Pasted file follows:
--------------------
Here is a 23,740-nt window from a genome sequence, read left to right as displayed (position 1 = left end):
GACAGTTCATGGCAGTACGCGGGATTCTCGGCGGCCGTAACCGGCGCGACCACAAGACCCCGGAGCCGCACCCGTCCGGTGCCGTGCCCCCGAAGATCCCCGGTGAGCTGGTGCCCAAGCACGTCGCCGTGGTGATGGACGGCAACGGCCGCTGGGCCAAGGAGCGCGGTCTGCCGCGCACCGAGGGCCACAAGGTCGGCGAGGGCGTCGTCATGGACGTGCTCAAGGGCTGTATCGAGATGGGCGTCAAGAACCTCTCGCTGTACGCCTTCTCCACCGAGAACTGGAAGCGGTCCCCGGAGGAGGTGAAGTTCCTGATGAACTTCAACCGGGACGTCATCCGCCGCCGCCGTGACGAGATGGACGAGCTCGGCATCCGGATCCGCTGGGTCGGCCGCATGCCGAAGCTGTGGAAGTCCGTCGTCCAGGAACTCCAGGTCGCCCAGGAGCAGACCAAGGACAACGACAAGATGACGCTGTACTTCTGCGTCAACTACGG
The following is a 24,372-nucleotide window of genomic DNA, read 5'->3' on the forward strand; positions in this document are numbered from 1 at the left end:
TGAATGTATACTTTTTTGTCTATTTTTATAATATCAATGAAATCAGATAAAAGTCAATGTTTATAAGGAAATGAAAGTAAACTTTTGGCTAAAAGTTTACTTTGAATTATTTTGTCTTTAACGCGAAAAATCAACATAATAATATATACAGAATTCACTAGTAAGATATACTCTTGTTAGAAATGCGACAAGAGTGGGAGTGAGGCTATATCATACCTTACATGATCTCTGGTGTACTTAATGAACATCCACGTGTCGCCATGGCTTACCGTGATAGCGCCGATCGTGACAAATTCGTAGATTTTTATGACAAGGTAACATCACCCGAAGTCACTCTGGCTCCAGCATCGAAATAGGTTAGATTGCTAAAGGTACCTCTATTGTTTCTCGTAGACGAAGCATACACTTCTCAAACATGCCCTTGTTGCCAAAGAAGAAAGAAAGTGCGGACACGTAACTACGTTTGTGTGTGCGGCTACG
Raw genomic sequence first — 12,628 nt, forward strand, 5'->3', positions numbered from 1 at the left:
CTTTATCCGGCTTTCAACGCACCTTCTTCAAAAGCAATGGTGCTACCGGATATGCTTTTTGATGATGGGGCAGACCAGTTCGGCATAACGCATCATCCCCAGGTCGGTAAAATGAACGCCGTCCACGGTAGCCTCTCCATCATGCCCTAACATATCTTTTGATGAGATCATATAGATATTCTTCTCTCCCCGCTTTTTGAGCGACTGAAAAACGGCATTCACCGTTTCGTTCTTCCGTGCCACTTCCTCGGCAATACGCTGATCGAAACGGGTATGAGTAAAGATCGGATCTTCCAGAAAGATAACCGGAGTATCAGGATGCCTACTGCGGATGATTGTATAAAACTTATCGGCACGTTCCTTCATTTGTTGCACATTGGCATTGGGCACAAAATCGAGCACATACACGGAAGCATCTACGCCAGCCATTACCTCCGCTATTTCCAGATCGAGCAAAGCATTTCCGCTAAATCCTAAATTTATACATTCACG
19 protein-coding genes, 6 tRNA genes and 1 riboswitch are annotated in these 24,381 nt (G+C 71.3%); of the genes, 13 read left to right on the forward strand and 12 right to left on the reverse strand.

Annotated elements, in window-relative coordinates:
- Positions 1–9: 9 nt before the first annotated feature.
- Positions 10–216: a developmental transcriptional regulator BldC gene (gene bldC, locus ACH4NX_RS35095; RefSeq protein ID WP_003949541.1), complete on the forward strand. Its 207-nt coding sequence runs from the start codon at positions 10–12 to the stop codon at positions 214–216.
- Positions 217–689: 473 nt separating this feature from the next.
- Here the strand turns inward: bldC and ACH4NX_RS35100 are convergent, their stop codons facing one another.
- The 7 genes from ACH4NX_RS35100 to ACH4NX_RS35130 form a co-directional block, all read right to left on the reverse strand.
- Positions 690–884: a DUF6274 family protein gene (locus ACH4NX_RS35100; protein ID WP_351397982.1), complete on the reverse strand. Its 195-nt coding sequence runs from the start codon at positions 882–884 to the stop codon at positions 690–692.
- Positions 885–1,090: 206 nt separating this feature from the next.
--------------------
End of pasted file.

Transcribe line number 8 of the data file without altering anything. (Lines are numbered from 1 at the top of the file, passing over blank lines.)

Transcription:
Annotated elements, in window-relative coordinates: